Legislation Unleashes Billions for Waterway Infrastructure

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Posted October 30, 2018

On Tuesday, President Trump signed Senate Bill 3021, America’s Water Infrastructure Act of 2018 (AWIA 2018) into law. The bill authorizes an estimated $3.8 billion in new Army Corps of Engineers civil works projects, fiscal year 2019 appropriations of $7 billion, and emergency supplemental funds of $17.4 billion. The legislation includes the Water Resources Development Act of 2018 (WRDA).

The law passed the Senate by a 99 to one vote. The House of Representatives passed the legislation by voice vote.

The bill provides funds for critical infrastructure projects to protect communities from flood and storm risk and promotes economic growth in maintaining and improving the nation’s navigation system.

AWIA 2018 expedites the delivery of federal resource projects by authorizing multiple new projects for construction and providing streamlining tools to non-federal sponsors interested in implementing federally authorized projects. The bill incentivizes the development of effective and efficient water infrastructure by authorizing measures that would provide greater flexibilities for the Corps of Engineers and its non-federal partners to use available federal and non-federal funds, make greater use of contributed funds, and allow innovative use of contracting tools. The bill also increases tools available for financing federal projects, including additional tools to work with other federal agencies.

“Congress has taken significant positive steps with this bill, and I look forward to working with them to continue advancing the president’s goal of reforming project delivery and unleashing economic growth,” R.D. James, assistant secretary of the Army for civil works,” said in a prepared statement.

AWIA 2018 focuses on the infrastructure needs and priorities of today by addressing the portion of the president’s infrastructure initiatives related to deauthorization of certain federal civil works projects.

In addition to AWIA 2018, the Corps received $7 billion in appropriations for the Civil Works program in the Energy and Water Development and Related Agencies Appropriations Act of 2019. Fiscal year 2019 appropriations will support $2 billion in construction of water resource projects of which $1.3 billion will be used for new and on-going high priority construction projects throughout the country. Fiscal year 2019 appropriations provided $368 million to the Mississippi River and Tributaries program, $35 million to flood control and coastal emergencies program, and a record $3.74 billion for the Corps’ Civil Works Operations and Maintenance program. Earlier this year, the Bipartisan Budget Act of 2018 provided an additional $17.4 billion to support natural disaster recovery activities.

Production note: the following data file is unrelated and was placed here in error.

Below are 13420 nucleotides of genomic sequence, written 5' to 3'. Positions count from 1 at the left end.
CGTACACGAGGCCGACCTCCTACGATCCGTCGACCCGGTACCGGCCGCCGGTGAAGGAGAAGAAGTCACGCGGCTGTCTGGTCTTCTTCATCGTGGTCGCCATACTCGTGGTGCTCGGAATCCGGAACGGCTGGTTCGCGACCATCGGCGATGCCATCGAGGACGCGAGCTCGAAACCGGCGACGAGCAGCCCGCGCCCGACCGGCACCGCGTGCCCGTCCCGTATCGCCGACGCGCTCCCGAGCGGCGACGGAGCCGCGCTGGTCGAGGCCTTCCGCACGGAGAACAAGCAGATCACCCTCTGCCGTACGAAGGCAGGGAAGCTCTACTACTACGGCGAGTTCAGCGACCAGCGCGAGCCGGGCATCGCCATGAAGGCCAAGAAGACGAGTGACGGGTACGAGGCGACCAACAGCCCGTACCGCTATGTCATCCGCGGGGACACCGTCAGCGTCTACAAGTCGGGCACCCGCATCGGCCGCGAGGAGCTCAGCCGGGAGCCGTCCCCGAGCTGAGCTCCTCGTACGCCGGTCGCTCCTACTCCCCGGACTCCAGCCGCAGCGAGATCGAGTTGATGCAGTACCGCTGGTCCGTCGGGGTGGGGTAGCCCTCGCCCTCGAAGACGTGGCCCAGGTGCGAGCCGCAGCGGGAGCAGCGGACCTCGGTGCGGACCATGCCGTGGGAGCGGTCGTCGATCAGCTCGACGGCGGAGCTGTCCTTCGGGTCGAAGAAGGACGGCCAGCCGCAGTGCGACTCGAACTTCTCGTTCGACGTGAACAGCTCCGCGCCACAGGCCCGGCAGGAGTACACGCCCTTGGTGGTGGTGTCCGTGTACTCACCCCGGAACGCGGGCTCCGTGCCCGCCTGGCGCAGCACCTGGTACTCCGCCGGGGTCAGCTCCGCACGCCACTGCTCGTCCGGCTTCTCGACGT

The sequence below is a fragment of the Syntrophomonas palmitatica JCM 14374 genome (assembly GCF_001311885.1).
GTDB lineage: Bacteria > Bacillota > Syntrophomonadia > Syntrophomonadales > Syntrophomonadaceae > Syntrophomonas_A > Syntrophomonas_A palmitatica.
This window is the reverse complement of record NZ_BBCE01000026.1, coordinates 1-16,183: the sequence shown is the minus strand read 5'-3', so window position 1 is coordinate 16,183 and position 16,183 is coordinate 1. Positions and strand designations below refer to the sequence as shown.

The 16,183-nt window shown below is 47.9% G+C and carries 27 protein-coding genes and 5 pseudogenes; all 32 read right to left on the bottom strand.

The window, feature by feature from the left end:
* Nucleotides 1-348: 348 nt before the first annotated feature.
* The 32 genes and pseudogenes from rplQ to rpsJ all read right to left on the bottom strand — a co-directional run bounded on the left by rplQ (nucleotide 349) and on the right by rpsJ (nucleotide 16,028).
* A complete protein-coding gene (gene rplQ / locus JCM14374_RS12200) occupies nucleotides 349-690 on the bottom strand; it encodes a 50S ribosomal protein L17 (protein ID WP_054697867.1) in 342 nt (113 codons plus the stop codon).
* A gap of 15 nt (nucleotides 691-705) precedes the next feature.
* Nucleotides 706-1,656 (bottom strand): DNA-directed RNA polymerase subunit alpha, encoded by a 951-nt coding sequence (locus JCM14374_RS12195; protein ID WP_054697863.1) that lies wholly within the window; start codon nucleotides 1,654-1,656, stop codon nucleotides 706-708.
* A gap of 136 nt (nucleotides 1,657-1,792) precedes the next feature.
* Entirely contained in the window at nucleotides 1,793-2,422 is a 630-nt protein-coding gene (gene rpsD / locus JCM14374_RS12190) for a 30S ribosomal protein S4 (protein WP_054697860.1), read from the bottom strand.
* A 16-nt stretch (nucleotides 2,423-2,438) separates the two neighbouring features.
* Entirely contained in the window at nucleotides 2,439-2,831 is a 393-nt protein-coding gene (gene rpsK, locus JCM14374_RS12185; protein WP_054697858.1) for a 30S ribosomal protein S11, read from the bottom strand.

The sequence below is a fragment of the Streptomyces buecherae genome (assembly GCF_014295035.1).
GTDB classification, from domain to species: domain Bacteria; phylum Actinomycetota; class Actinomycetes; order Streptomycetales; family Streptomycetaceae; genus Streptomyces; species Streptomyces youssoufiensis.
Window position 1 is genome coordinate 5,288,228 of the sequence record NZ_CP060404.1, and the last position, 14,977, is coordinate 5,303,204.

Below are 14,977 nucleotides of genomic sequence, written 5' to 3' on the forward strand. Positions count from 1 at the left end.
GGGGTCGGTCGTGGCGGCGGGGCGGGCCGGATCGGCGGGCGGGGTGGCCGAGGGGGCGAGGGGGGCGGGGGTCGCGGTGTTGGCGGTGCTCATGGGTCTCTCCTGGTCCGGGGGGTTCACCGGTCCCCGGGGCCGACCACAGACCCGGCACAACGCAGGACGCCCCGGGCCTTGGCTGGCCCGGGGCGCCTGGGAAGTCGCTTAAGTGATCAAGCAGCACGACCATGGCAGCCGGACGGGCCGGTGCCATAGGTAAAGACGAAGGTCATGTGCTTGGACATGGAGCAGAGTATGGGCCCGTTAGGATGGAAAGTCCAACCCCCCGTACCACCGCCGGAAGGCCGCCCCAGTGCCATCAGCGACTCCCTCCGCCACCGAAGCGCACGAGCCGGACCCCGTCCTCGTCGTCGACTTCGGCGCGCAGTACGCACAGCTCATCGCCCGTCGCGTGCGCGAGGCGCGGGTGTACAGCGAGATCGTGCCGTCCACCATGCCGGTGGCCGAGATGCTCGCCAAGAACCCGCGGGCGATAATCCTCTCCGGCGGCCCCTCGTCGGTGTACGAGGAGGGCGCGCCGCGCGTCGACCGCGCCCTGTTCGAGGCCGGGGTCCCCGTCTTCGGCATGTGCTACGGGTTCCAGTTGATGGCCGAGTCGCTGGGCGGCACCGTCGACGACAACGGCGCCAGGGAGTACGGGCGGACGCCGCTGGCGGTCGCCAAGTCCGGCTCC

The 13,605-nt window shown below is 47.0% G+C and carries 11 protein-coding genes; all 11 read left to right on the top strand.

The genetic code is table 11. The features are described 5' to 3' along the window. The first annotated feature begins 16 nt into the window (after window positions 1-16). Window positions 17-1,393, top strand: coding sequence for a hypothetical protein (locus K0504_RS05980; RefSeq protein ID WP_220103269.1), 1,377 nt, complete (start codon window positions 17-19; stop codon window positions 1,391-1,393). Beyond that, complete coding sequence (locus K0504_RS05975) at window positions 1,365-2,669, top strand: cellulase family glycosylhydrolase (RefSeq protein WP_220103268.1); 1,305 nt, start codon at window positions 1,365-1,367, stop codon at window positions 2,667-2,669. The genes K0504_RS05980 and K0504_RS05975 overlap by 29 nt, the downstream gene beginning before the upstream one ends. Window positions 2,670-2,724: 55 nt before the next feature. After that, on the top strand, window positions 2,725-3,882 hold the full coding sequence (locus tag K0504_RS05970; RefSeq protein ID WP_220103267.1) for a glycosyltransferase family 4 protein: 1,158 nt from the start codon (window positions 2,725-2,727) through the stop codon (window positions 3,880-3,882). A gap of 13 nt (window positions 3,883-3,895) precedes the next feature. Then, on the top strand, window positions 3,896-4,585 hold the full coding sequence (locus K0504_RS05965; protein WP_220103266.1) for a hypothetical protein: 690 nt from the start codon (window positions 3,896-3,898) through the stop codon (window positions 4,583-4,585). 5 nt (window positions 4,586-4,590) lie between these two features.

“The passage of WRDA 2018 is a win for the nation’s towboat operators, freight shippers, ports, and labor and conservation groups that rely on an efficient inland waterways system,” Mike Toohey, president and CEO, Waterways Council Inc., said in a prepared statement. “This bill strengthens our nation’s vital inland waterways transportation system, will create and sustain American jobs, increase exports, and keep the United States competitive in world markets.”

With AWIA 2018, the fiscal year 2019 appropriations of $7 billion and the emergency supplemental funding, the Corps now has key tools that are integral to promoting economic growth and investing in the country’s water resources infrastructure, Corps officials said.

The American Composites Manufacturers Association (ACMA) praised the inclusion of Section 1208, directing the Corps to study the performance of materials like composites in water resources infrastructure and report to Congress on opportunities for their broader deployment.

Tom Dobbins, president and CEO of ACMA, said the provision “will lead to the modernization of the Corps of Engineers’ codes and guidelines so that innovative solutions can be commonly used rather than just in pilot projects periodically, as it has been the case. These materials have been proven and now should be the standard so that our infrastructure is more resilient and longer lasting.”

“Today’s AWIA passage continues the trend of streamlining maritime infrastructure improvements by expediting evaluations, enabling timely decisions and providing greater funding flexibilities, as well as authorizing new projects,” said Kurt Nagle, president and CEO of the American Association of Port Authorities (AAPA).

In addition to authorizing three coastal navigation channel improvement projects (benefitting the ports of Seattle, Galveston, Texas, and San Juan, Puerto Rico) to proceed to construction, the new legislation approves modifications to authorized navigation projects in Savannah, Ga.; Norfolk, Va.; and Sault St. Marie/Soo Locks, Mich. It also expedites qualifying projects currently under study to proceed into the preliminary engineering and design phase, benefitting the Port of Tacoma, Wash., tributaries leading to the Port of New York and New Jersey, and ports in Houma, La.; Baptiste Collette, La.; Bayou Lafourche, La.; and Nome, Alaska.

Source: WorkBoat